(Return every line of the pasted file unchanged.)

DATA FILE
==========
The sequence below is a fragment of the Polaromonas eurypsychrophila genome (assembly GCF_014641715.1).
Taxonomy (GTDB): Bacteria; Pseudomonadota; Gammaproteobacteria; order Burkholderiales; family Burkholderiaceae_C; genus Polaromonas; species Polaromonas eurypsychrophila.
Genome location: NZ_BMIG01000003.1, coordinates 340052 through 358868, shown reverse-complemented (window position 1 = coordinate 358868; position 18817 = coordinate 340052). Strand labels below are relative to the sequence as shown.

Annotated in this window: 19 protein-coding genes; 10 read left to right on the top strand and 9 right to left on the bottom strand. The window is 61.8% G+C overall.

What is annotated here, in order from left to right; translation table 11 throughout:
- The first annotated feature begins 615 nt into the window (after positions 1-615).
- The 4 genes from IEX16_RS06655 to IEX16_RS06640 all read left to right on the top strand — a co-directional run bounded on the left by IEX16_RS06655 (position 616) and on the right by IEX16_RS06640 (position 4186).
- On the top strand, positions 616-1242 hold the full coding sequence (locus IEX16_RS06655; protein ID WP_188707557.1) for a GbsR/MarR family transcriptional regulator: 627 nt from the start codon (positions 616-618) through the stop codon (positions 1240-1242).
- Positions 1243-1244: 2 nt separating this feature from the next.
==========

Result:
The sequence below is a fragment of the Polaromonas eurypsychrophila genome (assembly GCF_014641715.1).
Taxonomy (GTDB): Bacteria; Pseudomonadota; Gammaproteobacteria; order Burkholderiales; family Burkholderiaceae_C; genus Polaromonas; species Polaromonas eurypsychrophila.
Genome location: NZ_BMIG01000003.1, coordinates 340052 through 358868, shown reverse-complemented (window position 1 = coordinate 358868; position 18817 = coordinate 340052). Strand labels below are relative to the sequence as shown.

Annotated in this window: 19 protein-coding genes; 10 read left to right on the top strand and 9 right to left on the bottom strand. The window is 61.8% G+C overall.

What is annotated here, in order from left to right; translation table 11 throughout:
- The first annotated feature begins 615 nt into the window (after positions 1-615).
- The 4 genes from IEX16_RS06655 to IEX16_RS06640 all read left to right on the top strand — a co-directional run bounded on the left by IEX16_RS06655 (position 616) and on the right by IEX16_RS06640 (position 4186).
- On the top strand, positions 616-1242 hold the full coding sequence (locus IEX16_RS06655; protein ID WP_188707557.1) for a GbsR/MarR family transcriptional regulator: 627 nt from the start codon (positions 616-618) through the stop codon (positions 1240-1242).
- Positions 1243-1244: 2 nt separating this feature from the next.